Section 1: Rock Physics Aspects
Published:January 01, 2010
With a high demand of hydrocarbon worldwide, conventional oil production is quickly approaching its peak. Inevitably, heavy oil and bitumen (ultraheavy oil) will emerge as “new” (so-called unconventional) hydrocarbon resources because of their tremendous potential. Currently, more than 50% of Canada’s oil production is from heavy oils (Alboudwarej et al., 2006; Hinkle and Batzle, 2006).
Such heavy oils are highly viscous, difficult to move in reservoirs, and much more expensive to produce. In addition to mining and other cold production methods, many different techniques (e.g., thermal, chemical, or in situ combustion, etc.) have been applied to mainly reduce viscosity and assist the heavy-oil production. None of these techniques have matured completely yet, and engineering developments are occurring rapidly. These techniques remain expensive in terms of energy and resources used (lots of water) and in terms of efficiency and overall environmental impact. The steam-assisted gravity drainage (SAGD) technique is a current popular technique. In a steam chamber, more than 60% of oil in place can be produced (Caruso, 2005; Gupta, 2005). However, on a reservoir scale, efficiency can be low (approximately 15% with different resources). Clearly, seismic techniques hold great potential for assisting reservoir characterization and recovery monitoring. Monitoring has been demonstrated successfully in several fields [Cold Lake (Eastwood et al., 1994) and Duri Field, Indonesia (Jenkins et al., 1997)]. However, to be effective, we must understand the seismic properties of the heavy oils and the heavy-oil sands. This understanding of in situ properties is the key to bridging the seismic response to reservoir properties and changes. Schmitt (2004) provided a general review of rock physics as related to heavy-oil reservoirs. Here, we examine the seismic properties of heavy oils in detail.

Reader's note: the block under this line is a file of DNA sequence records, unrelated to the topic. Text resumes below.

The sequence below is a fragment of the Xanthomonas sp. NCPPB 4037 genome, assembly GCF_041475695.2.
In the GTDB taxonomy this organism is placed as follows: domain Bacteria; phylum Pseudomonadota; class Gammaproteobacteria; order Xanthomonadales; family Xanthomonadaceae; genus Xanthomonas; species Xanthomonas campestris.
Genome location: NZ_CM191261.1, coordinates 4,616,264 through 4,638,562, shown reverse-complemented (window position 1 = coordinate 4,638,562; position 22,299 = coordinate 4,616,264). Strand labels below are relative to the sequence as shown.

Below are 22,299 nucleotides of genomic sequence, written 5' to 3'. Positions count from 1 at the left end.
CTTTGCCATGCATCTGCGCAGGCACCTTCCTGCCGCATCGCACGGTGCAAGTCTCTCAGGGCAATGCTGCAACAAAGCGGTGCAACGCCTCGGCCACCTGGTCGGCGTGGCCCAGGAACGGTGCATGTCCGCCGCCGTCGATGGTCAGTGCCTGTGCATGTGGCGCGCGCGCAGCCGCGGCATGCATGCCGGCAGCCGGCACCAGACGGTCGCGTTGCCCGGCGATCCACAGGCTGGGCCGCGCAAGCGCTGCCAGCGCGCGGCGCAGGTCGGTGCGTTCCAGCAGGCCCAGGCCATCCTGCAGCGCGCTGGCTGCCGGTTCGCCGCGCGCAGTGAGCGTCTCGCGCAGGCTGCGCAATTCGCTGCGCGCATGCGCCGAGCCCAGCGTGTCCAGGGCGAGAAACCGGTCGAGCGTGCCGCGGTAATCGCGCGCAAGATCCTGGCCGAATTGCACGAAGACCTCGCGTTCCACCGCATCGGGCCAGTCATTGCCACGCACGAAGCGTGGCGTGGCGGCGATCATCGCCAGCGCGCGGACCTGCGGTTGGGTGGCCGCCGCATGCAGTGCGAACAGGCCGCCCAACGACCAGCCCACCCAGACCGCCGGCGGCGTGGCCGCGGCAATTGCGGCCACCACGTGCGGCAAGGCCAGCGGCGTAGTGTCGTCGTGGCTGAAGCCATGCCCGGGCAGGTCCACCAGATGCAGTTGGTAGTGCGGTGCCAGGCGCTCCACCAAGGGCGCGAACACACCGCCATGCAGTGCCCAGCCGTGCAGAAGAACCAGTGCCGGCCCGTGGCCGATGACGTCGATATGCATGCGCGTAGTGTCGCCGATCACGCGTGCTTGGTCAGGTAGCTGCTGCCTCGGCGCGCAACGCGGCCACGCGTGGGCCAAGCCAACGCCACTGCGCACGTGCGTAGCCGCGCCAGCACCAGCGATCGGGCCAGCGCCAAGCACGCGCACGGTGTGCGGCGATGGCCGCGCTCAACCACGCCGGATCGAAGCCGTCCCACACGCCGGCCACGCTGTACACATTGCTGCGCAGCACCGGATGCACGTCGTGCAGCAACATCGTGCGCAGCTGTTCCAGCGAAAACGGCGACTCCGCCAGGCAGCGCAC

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Heavy Oils: Reservoir Characterization and Production Monitoring
Heavy oil is an important global resource with reserves comparable to those of conventional oil. As conventional resources get thinner, attention is being focused on heavy oil and bitumen, which hold the promise of becoming useful fuels. Already more than 1 million barrels of oil are being produced from the oil sands in Canada; heavy oil represents half of California’s crude oil production in the United States and is a major production in Mexico. With demand for global energy soaring, heavy oil will undoubtedly be an important resource to be exploited in a big way in the near future.
The SEG Development and Production Committee held its Heavy Oil Forum in Edmonton, Alberta, in July 2007. This was a joint research forum cosponsored by the Canadian Society of Exploration Geophysicists (CSEG) and SEG and hosted by the University of Alberta. Preceding the forum, a field trip took the participants to the vast Athabasca Oil Sands region where they observed the outcrops, open pit mining, and steam injection operations, followed by a tour of the steam-assisted gravity drainage projects. Topics of the well-attended forum included the definition of heavy oil; where is heavy oil found; how it is produced; heavy-oil reservoir characterization; fluid and rock properties; electrical, tilt, and gravity techniques; borehole, surface seismic measurements; and microseismicity.